When this all started I was 40 yrs old, 2 boys, 14.and 9 and a single mom whose husband left to marry the best friend. I was always one of those big breasted woman who loved it at the time but despise them as I got older, diagnosed with Fiber cystic disease years ago who one day when taking a shower found a lump in my left breast. Scared I blew it off as the fiber cystic disease for 3 months then one day bending over to dry myself again after a shower there it was, the dreaded puckering skin on the breast and I knew exactly what is was. I made an appointment with the family Dr., who immediately sent me for a mammogram and then a sonogram and then to be told I needed a biopsy, it has only been 48 hrs. I have the biopsy and 4 days later I am sitting in my office and get the call from the Dr., never good news when the dr. calls himself, you have breast cancer he says. I cry and buckle over in my chair I have to leave, I need air, one of my colleagues follows me out to the parking lot and I punch everything in site. They take me home to help me tell my entire family 1000 miles away I have cancer; they are devastated, I had not told them anything before hand and I am having a Mastectomy in 2 days. Results come back 18 nodes positive out of 36, again devastated more bad news it has metastasized. My treatment will be 4 months of chemo, followed by a stem cell transplant and 6 weeks of Radiation or I will have less than a year to live. Mom says I can't lose another child (my brother died when he was 18), that is all it took, my decision to live is at that very moment, I look at my children and say lets do it, there was no looking back.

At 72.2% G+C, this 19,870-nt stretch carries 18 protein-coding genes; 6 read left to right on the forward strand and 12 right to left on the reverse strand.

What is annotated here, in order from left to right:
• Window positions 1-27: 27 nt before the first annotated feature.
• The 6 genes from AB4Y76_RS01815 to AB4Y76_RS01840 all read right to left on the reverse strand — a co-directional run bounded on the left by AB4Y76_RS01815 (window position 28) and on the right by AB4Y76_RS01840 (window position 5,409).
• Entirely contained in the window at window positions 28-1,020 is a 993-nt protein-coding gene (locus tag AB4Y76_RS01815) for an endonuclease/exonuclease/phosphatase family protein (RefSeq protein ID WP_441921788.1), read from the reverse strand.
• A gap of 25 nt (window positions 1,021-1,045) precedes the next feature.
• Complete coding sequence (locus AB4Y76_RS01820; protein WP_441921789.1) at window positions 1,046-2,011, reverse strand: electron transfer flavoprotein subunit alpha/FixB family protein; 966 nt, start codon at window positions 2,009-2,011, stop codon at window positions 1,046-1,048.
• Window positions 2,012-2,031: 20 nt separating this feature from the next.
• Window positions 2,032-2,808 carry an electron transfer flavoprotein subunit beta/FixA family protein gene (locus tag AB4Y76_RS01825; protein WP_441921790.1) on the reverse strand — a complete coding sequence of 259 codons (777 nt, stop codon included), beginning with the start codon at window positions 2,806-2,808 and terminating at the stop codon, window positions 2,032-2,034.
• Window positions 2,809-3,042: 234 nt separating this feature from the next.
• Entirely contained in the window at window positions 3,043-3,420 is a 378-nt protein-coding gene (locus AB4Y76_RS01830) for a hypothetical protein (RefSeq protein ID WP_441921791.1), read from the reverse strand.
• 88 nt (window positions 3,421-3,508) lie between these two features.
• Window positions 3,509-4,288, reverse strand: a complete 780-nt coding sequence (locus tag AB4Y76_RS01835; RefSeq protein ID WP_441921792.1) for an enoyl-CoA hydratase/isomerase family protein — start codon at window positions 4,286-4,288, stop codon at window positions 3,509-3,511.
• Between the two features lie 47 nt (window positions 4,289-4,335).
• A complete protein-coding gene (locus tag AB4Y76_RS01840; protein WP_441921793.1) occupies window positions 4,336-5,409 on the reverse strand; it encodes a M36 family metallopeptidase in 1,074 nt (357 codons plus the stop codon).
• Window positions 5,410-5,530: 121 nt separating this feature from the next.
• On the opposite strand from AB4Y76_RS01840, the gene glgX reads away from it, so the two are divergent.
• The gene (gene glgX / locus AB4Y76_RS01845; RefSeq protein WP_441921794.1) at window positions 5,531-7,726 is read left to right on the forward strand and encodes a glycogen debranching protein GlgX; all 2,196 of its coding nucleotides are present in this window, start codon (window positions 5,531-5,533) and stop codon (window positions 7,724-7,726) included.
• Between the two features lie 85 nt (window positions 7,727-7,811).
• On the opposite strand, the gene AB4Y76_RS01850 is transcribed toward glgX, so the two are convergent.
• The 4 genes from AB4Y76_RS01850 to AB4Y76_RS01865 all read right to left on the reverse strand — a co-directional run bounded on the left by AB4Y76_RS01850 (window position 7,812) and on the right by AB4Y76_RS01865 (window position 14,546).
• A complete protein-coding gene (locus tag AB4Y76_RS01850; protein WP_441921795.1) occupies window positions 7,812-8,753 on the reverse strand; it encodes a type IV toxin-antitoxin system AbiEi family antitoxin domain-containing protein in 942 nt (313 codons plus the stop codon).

So by myself with the help of a few good friends I start my fight. Since I had had a total of 3 surgeries in 9 days they would not allow a port to be put in, as that would be anther surgery so all meds were issued through my hand or IV. Painful but it will save my life I tell myself. The Dr. told me that it will 17 days after the first treatment and you will lose you hair, he was right on the money, I had my hair cut so short it could have been shaved but I had to keep something, and on the 17th day it came out in clumps right down to the skin of my head. The first week I started to feel bad, flu like, but I had to work that would take care of the kids so I did, worked full time during the entire chemo treatment. By the second week so sick, and then the 3rd week you start feeling better then you have to get do it again. Four months later that is done now I get 3 weeks to prepare my will, living will, and declare someone to make medical decisions for me if I can not as anyone who has had a transplant knows nothing is guaranteed. They basically kill you and take you immune system down to nothing so you have to live in a germ free room for the entire time. I put the kids pictures on the wall at the bottom of the bed so every time I wake up or go to sleep I can see them, as I could not let them see me in that state. I have fading memories of when I was in the hospital.
Finally after 24 days I am free, Time to rest before my radiation, take 3 weeks off of work and heal. One day about 2 weeks after my release my family does a surprise visit, everyone in my family showed up at my front door without telling me, one of the best surprises of my life. The love and support that all my family would fly 1000 miles to see a bald, gray skinned, with black circles under my eyes me was the best gift I could have ever received. They spent 4 days with me and shared with me their pain, fears and joy to see me out of the hospital and alive.
Radiation next, 5 hours to set up this test, tough not moving but it must be exact. The entire set up procedure takes more time than the treatment did, 3 minutes each day for 6 weeks, all done on my lunch hour. I do a lot of running on my lunch hour but again this will save my life.
It has been 16 years since then and I am doing well. Thanks to my family, my kids and my friends who without them I would not be here today. I now work with the American Cancer Society and volunteer as Reach to Recovery volunteer and visit women who are currently going through breast cancer treatment; maybe by telling them my story it will give them hope like I was given.
Never stop fighting, always love your family and friends, as they are the strength that gets you through the hard times.
Living with MBC